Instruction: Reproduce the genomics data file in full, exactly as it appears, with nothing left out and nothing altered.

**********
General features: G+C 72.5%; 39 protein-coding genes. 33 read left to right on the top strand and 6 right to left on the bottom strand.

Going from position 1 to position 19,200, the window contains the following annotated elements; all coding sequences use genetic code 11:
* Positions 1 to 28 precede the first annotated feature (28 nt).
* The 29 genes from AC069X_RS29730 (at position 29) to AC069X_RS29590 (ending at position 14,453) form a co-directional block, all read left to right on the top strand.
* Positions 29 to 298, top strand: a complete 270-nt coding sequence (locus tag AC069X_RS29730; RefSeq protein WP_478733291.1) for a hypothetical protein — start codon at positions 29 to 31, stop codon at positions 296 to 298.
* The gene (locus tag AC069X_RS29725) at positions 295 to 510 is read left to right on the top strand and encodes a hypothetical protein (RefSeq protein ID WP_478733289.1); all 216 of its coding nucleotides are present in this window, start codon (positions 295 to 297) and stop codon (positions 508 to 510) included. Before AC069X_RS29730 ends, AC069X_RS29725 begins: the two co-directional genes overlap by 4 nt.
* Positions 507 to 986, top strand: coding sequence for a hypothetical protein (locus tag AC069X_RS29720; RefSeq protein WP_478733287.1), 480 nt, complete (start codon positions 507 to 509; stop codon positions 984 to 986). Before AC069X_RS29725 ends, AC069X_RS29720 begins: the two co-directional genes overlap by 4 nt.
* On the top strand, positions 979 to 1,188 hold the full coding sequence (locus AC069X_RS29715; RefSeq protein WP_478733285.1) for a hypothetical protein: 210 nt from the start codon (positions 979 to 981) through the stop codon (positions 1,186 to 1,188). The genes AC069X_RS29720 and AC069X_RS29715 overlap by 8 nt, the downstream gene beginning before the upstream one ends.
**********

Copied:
General features: G+C 72.5%; 39 protein-coding genes. 33 read left to right on the top strand and 6 right to left on the bottom strand.

Going from position 1 to position 19,200, the window contains the following annotated elements; all coding sequences use genetic code 11:
* Positions 1 to 28 precede the first annotated feature (28 nt).
* The 29 genes from AC069X_RS29730 (at position 29) to AC069X_RS29590 (ending at position 14,453) form a co-directional block, all read left to right on the top strand.
* Positions 29 to 298, top strand: a complete 270-nt coding sequence (locus tag AC069X_RS29730; RefSeq protein WP_478733291.1) for a hypothetical protein — start codon at positions 29 to 31, stop codon at positions 296 to 298.
* The gene (locus tag AC069X_RS29725) at positions 295 to 510 is read left to right on the top strand and encodes a hypothetical protein (RefSeq protein ID WP_478733289.1); all 216 of its coding nucleotides are present in this window, start codon (positions 295 to 297) and stop codon (positions 508 to 510) included. Before AC069X_RS29730 ends, AC069X_RS29725 begins: the two co-directional genes overlap by 4 nt.
* Positions 507 to 986, top strand: coding sequence for a hypothetical protein (locus tag AC069X_RS29720; RefSeq protein WP_478733287.1), 480 nt, complete (start codon positions 507 to 509; stop codon positions 984 to 986). Before AC069X_RS29725 ends, AC069X_RS29720 begins: the two co-directional genes overlap by 4 nt.
* On the top strand, positions 979 to 1,188 hold the full coding sequence (locus AC069X_RS29715; RefSeq protein WP_478733285.1) for a hypothetical protein: 210 nt from the start codon (positions 979 to 981) through the stop codon (positions 1,186 to 1,188). The genes AC069X_RS29720 and AC069X_RS29715 overlap by 8 nt, the downstream gene beginning before the upstream one ends.